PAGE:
Born in Hidalgo, Mexico, my family migrated to Houston when I was 10 years old. Soon, art became a tool my mother used to keep us safe and away from trouble. My artistic path began at MECA while taking dance classes under Nadia Dosal and Armando Silva. I later joined 2nd generation dance company and continued dancing through college. In 2012 I earned a BFA in Media Production at the University of Houston and began my career as a filmmaker.
An MFA candidate of Interdisciplinary Practices at the University of Houston, I use video, sound, and history to explore belonging, latinidad, and femininity.
I also have to honor to be one of the founding members of Mujeres Malas, an artist collective dedicated to building connections and examining our demographic’s history to guide us on a path of healing and a future where latinx bodies are respected and liberated.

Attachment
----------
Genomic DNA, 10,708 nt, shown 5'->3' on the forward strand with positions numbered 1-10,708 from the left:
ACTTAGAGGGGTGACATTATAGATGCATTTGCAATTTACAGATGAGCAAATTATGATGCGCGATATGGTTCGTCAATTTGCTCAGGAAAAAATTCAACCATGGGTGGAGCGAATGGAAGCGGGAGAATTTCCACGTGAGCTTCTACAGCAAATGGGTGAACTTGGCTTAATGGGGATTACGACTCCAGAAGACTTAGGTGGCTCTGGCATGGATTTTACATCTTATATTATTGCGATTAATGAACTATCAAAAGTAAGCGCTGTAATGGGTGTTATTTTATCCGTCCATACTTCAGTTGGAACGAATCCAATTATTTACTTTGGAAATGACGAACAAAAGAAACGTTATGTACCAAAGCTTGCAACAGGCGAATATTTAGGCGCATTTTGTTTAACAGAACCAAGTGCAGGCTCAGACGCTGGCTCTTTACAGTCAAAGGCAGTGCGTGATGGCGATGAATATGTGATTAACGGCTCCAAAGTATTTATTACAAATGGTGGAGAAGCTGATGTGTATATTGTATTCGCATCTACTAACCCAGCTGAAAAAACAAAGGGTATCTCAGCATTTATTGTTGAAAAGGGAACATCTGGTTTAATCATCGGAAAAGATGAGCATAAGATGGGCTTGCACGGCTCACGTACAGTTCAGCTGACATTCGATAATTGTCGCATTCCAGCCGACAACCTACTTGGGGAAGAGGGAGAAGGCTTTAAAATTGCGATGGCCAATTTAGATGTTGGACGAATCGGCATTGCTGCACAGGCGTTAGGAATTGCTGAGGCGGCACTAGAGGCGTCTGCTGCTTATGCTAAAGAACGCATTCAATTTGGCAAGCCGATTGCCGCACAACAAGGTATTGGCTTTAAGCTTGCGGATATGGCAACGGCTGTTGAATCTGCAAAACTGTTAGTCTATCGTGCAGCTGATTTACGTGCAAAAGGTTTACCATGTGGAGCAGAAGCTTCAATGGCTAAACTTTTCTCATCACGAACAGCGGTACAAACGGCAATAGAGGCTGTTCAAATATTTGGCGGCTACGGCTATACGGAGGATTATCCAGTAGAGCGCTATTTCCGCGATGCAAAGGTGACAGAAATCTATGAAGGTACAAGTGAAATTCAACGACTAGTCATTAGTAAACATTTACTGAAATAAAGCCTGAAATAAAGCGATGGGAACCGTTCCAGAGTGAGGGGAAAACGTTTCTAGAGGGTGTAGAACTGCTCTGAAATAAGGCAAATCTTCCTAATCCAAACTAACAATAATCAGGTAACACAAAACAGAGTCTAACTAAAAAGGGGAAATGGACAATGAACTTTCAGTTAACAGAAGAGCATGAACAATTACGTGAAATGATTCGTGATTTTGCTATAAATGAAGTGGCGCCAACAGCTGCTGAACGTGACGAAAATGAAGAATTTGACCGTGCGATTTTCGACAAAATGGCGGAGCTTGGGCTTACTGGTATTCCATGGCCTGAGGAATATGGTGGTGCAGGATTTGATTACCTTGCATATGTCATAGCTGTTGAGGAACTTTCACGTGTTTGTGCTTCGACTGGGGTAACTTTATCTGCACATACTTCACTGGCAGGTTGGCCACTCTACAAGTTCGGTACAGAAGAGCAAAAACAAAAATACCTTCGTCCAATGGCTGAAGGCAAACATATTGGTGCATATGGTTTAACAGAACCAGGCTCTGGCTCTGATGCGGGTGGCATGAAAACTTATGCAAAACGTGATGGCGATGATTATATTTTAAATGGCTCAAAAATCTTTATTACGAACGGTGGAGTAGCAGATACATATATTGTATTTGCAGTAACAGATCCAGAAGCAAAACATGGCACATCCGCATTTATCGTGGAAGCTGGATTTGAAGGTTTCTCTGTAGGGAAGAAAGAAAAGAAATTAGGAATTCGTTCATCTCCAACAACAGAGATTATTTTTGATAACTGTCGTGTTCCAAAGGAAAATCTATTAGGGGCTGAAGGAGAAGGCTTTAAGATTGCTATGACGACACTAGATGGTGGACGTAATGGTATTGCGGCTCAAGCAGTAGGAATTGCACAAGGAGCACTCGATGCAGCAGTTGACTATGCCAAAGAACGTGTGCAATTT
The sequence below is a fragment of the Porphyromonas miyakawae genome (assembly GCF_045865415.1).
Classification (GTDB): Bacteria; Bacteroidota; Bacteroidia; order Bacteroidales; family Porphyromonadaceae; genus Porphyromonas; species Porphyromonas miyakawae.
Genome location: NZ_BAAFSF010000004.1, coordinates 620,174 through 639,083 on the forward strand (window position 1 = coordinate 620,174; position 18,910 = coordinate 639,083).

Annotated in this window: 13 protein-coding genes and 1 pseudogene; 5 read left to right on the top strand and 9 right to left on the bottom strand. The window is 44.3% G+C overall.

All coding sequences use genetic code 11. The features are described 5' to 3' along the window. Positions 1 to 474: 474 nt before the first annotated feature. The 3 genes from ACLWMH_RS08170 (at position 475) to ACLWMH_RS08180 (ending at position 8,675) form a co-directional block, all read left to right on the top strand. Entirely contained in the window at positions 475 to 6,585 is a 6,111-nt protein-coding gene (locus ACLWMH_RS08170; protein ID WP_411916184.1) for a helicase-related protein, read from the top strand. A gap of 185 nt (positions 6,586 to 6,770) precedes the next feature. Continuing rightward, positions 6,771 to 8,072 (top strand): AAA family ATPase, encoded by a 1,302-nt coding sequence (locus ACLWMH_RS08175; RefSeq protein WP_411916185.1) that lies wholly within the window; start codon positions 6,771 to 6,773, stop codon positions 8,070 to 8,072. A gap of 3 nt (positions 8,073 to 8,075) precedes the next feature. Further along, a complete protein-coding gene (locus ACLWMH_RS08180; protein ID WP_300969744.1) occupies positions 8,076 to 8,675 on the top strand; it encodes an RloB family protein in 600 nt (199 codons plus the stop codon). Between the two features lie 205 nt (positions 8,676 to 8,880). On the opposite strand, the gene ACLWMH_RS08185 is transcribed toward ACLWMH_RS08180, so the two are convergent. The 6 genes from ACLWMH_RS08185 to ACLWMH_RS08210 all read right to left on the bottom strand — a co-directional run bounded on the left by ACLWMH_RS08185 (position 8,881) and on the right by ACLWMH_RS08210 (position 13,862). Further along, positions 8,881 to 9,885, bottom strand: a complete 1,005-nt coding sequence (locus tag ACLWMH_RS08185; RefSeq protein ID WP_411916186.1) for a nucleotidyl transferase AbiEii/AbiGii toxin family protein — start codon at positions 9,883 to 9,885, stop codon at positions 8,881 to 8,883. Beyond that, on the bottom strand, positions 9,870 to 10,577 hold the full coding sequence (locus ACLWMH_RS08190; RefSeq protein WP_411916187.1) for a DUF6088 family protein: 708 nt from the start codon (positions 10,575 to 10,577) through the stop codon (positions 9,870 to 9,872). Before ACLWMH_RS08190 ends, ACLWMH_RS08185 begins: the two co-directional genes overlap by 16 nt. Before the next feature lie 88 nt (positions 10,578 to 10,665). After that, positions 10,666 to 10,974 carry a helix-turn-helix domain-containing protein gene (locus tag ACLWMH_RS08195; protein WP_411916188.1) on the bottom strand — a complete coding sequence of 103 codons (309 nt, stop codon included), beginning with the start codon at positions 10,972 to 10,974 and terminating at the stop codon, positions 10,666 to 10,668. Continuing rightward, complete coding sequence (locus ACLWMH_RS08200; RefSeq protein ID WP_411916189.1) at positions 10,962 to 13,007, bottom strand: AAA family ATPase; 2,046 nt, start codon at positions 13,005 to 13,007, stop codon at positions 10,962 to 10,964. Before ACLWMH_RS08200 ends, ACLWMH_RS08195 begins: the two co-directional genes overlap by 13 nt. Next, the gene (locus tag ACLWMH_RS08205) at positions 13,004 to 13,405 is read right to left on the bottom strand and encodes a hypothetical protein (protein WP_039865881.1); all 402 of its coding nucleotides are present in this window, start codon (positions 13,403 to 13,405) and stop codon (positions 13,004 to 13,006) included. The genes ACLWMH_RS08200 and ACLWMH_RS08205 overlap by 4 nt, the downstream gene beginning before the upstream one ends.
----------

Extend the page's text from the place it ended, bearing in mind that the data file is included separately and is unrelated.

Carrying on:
Artist Statement My identity as an undocumented woman is a political reality that is hard to ignore. It propels me to revisit the histories and myths of my ancestors. I recognize these histories as negotiations of survival. My films challenge accepted narratives established by the imaginations of European men, the same narratives that inform contemporary patriarchal behaviors. The protagonists of my current work have endured five centuries of abuse, misogyny, and slander. I invite you to experience the fragments of memory and imagination born from the confusion and erasure that is our history. Every choice, from the lens to the cut, is used to give just enough information to generate curiosity. By favoring more fragmented styles of filming such as montage, overlapping, and POV, the films maintain continuity without compromising experimentation. Sound is used to create a space that interprets the characters and their experiences. The desire is to have characters we take turns gazing with: Sometimes we watch Malintzin and Coatlicue, migrant women and America. Other times they watch us.
Santa Rosa/ Parkplace, Houston, Texas